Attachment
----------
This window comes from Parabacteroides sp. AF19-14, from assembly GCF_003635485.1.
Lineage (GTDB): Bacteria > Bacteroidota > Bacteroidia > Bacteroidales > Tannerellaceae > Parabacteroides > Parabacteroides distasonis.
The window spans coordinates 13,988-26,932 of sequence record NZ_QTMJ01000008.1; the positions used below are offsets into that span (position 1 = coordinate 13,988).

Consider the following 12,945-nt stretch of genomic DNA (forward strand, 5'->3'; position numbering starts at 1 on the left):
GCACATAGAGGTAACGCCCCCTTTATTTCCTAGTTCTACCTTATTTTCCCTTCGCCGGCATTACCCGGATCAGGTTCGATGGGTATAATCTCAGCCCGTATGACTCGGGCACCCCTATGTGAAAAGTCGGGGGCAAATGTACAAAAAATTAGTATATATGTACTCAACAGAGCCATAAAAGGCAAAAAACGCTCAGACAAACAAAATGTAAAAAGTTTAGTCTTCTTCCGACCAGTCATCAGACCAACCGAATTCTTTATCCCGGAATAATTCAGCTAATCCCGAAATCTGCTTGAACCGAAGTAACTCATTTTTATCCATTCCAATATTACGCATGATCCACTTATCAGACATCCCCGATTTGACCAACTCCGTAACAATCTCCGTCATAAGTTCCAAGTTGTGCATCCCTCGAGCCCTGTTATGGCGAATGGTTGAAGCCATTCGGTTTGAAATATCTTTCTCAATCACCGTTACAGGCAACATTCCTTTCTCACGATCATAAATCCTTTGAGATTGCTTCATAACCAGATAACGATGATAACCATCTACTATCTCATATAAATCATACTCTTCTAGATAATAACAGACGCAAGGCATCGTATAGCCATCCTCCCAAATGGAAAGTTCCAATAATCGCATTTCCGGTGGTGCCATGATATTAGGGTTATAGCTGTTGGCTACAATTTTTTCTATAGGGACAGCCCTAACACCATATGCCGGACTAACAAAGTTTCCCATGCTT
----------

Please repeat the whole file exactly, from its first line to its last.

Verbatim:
This window comes from Parabacteroides sp. AF19-14, from assembly GCF_003635485.1.
Lineage (GTDB): Bacteria > Bacteroidota > Bacteroidia > Bacteroidales > Tannerellaceae > Parabacteroides > Parabacteroides distasonis.
The window spans coordinates 13,988-26,932 of sequence record NZ_QTMJ01000008.1; the positions used below are offsets into that span (position 1 = coordinate 13,988).

Consider the following 12,945-nt stretch of genomic DNA (forward strand, 5'->3'; position numbering starts at 1 on the left):
GCACATAGAGGTAACGCCCCCTTTATTTCCTAGTTCTACCTTATTTTCCCTTCGCCGGCATTACCCGGATCAGGTTCGATGGGTATAATCTCAGCCCGTATGACTCGGGCACCCCTATGTGAAAAGTCGGGGGCAAATGTACAAAAAATTAGTATATATGTACTCAACAGAGCCATAAAAGGCAAAAAACGCTCAGACAAACAAAATGTAAAAAGTTTAGTCTTCTTCCGACCAGTCATCAGACCAACCGAATTCTTTATCCCGGAATAATTCAGCTAATCCCGAAATCTGCTTGAACCGAAGTAACTCATTTTTATCCATTCCAATATTACGCATGATCCACTTATCAGACATCCCCGATTTGACCAACTCCGTAACAATCTCCGTCATAAGTTCCAAGTTGTGCATCCCTCGAGCCCTGTTATGGCGAATGGTTGAAGCCATTCGGTTTGAAATATCTTTCTCAATCACCGTTACAGGCAACATTCCTTTCTCACGATCATAAATCCTTTGAGATTGCTTCATAACCAGATAACGATGATAACCATCTACTATCTCATATAAATCATACTCTTCTAGATAATAACAGACGCAAGGCATCGTATAGCCATCCTCCCAAATGGAAAGTTCCAATAATCGCATTTCCGGTGGTGCCATGATATTAGGGTTATAGCTGTTGGCTACAATTTTTTCTATAGGGACAGCCCTAACACCATATGCCGGACTAACAAAGTTTCCCATGCTT